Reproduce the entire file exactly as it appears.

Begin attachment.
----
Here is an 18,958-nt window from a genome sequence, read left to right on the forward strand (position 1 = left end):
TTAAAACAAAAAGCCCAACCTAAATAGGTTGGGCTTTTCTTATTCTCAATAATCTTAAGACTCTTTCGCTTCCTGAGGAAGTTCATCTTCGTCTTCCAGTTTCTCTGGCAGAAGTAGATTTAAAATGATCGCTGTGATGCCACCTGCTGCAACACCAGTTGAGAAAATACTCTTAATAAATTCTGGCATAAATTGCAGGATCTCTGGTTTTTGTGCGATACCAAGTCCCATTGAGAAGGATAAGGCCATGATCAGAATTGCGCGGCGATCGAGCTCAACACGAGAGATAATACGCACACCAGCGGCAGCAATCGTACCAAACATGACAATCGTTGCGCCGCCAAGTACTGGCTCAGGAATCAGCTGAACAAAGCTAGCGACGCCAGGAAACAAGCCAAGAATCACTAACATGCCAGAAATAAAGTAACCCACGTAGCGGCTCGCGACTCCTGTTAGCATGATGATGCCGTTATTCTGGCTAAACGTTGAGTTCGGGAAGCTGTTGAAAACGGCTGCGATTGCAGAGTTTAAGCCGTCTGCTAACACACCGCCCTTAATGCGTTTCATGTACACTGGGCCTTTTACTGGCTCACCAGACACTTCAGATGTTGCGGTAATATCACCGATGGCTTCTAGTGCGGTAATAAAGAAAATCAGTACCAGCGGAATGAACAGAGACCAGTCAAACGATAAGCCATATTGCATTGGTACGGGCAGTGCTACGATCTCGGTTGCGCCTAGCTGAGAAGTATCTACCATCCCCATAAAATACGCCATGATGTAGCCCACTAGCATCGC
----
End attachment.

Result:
Here is an 18,958-nt window from a genome sequence, read left to right on the forward strand (position 1 = left end):
TTAAAACAAAAAGCCCAACCTAAATAGGTTGGGCTTTTCTTATTCTCAATAATCTTAAGACTCTTTCGCTTCCTGAGGAAGTTCATCTTCGTCTTCCAGTTTCTCTGGCAGAAGTAGATTTAAAATGATCGCTGTGATGCCACCTGCTGCAACACCAGTTGAGAAAATACTCTTAATAAATTCTGGCATAAATTGCAGGATCTCTGGTTTTTGTGCGATACCAAGTCCCATTGAGAAGGATAAGGCCATGATCAGAATTGCGCGGCGATCGAGCTCAACACGAGAGATAATACGCACACCAGCGGCAGCAATCGTACCAAACATGACAATCGTTGCGCCGCCAAGTACTGGCTCAGGAATCAGCTGAACAAAGCTAGCGACGCCAGGAAACAAGCCAAGAATCACTAACATGCCAGAAATAAAGTAACCCACGTAGCGGCTCGCGACTCCTGTTAGCATGATGATGCCGTTATTCTGGCTAAACGTTGAGTTCGGGAAGCTGTTGAAAACGGCTGCGATTGCAGAGTTTAAGCCGTCTGCTAACACACCGCCCTTAATGCGTTTCATGTACACTGGGCCTTTTACTGGCTCACCAGACACTTCAGATGTTGCGGTAATATCACCGATGGCTTCTAGTGCGGTAATAAAGAAAATCAGTACCAGCGGAATGAACAGAGACCAGTCAAACGATAAGCCATATTGCATTGGTACGGGCAGTGCTACGATCTCGGTTGCGCCTAGCTGAGAAGTATCTACCATCCCCATAAAATACGCCATGATGTAGCCCACTAGCATCGC